VW to decide on eastern European battery plant in first half of 2022
Czech Republic, Hungary, Poland and Slovakia are candidates
PRAGUE -- Volkswagen Group will decide next year on the location for a planned battery cell plant in eastern Europe, the automaker said.
VW earlier this year outlined plans to build six battery cell factories across Europe by 2030 with a total annual production capacity of 240 gigawatt hours to secure supply for its electric vehicle push.
The Czech Republic, Slovakia, Poland and Hungary are in the running for one of the plants -- to be opened in 2027.
VW said its planned to decide on a location for the plant in the first half of next year. The automaker said it had not delayed the decision after Czech Industry Minister Karel Havlicek said on Monday that his government had expected a decision by the end of the year.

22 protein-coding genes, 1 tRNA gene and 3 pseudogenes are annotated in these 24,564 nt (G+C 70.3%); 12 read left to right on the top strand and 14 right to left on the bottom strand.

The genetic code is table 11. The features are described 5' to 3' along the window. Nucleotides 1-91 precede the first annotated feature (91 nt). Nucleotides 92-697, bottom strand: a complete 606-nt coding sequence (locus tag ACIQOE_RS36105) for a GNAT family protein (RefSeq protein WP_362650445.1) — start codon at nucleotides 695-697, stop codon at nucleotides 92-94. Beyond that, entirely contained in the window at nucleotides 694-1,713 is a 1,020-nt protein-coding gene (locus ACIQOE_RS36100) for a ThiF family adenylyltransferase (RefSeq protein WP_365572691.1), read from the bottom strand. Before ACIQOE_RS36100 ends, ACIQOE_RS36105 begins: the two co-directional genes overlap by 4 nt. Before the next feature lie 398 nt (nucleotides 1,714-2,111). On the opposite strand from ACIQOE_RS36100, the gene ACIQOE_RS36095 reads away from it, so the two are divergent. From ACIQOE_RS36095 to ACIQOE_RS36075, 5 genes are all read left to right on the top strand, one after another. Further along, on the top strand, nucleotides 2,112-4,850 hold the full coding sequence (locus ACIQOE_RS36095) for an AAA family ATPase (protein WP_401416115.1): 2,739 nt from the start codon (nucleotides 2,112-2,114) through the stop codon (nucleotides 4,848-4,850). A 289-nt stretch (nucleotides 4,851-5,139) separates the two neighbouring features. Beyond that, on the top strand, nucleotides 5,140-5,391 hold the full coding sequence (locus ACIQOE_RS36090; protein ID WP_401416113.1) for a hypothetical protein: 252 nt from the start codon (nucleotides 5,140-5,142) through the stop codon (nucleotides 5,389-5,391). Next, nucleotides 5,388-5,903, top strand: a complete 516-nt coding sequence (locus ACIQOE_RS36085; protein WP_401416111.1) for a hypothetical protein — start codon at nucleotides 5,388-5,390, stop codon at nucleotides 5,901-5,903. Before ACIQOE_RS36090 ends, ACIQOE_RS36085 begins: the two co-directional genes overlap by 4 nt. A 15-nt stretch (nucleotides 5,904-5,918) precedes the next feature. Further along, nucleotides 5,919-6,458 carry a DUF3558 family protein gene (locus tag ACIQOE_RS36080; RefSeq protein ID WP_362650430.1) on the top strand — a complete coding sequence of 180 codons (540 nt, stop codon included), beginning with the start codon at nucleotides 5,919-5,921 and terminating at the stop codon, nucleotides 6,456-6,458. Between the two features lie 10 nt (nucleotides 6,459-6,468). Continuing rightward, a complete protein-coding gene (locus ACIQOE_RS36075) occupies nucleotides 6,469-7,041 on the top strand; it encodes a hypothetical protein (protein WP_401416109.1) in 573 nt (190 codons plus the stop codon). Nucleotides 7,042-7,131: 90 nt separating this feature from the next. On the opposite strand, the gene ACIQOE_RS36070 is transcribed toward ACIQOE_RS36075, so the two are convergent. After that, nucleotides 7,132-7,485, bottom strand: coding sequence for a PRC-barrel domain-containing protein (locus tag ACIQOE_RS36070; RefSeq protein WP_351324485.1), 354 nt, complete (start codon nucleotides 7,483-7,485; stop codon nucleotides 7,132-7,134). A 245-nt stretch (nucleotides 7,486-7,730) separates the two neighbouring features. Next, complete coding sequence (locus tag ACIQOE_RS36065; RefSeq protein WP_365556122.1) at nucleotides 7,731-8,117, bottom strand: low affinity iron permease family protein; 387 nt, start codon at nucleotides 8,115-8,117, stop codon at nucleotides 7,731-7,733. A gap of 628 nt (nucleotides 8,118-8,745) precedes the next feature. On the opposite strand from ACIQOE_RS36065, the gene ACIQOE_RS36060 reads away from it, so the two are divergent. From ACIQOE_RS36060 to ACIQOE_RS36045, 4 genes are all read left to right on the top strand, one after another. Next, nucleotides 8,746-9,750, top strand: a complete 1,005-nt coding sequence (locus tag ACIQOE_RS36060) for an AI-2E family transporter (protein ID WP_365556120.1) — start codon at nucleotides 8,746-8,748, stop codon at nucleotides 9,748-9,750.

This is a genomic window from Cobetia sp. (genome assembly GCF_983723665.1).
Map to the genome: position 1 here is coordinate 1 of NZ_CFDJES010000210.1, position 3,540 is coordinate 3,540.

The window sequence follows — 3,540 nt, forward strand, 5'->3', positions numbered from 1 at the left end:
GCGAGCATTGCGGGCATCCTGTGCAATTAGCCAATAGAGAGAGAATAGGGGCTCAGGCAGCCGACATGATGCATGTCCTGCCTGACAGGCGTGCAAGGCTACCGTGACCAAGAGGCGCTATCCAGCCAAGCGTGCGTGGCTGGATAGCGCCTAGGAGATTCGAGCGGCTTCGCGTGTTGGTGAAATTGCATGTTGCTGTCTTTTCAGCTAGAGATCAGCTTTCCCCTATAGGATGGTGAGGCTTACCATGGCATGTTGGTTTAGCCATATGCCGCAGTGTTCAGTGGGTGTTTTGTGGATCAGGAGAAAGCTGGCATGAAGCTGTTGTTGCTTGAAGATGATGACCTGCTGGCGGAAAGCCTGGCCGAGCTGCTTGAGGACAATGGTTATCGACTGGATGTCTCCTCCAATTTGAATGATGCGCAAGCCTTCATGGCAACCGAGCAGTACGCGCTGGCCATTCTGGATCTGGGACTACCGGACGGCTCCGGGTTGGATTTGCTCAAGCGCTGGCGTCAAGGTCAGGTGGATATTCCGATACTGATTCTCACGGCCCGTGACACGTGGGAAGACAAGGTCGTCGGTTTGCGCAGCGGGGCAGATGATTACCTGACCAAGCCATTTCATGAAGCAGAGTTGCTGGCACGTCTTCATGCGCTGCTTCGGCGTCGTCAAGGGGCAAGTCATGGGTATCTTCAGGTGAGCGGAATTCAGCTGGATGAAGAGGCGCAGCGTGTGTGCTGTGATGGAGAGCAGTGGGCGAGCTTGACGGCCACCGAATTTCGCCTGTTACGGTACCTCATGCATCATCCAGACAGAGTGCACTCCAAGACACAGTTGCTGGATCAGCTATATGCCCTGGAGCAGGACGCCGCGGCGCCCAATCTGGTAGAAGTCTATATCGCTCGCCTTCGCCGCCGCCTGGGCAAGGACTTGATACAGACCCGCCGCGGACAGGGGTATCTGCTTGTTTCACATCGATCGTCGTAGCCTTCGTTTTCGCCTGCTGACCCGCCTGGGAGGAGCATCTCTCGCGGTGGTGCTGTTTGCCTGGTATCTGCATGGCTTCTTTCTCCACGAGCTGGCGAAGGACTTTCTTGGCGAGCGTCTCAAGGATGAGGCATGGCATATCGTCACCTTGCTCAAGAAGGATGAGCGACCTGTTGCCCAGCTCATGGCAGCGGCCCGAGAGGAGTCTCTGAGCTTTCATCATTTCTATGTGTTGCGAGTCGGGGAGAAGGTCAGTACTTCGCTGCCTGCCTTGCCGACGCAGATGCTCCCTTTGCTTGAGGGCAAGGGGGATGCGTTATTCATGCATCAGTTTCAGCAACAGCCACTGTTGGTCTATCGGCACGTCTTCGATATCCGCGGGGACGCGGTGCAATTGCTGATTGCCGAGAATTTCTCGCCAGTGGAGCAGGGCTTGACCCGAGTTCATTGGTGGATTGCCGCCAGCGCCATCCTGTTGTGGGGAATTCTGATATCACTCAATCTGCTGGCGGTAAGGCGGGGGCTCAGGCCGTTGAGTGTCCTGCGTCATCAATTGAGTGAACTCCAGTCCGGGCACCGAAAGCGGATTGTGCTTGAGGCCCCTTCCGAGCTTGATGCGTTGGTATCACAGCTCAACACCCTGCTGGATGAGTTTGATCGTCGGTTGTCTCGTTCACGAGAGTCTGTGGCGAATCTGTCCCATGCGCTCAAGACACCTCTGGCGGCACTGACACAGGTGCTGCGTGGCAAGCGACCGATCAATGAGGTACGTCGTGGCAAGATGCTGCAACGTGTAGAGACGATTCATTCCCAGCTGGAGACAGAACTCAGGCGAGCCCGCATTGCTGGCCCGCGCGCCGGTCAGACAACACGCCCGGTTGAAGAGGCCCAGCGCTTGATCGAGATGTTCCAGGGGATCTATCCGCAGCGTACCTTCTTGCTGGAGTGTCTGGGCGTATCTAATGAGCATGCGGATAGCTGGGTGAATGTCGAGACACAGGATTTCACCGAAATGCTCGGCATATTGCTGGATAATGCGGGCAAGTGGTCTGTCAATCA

"As you know, what has to be taken into account for this decision are the country's respective conditions, the economic environment, the e-mobility strategy and the subsidy framework," a VW spokesperson said.
VW Group CEO Herbert Diess and Thomas Schmall, the automaker's technology chief, visited the Czech Republic on Monday for an exchange with the group's Skoda unit as well as on the country's electrification strategy.
Skoda CEO Thomas Schaefer has said the Czech Republic, the brand's home country, would be an ideal location for "at least one" of the battery cell factories.
VW's Seat unit has also made a strong pitch for a battery cell plant to be built near its factory in Martorell, Spain.
VW has already picked Germany and Sweden for the first two battery cell factories. The third will be in France, Spain or Portugal and would open by 2026, Schmall said during VW's Power Day in March.
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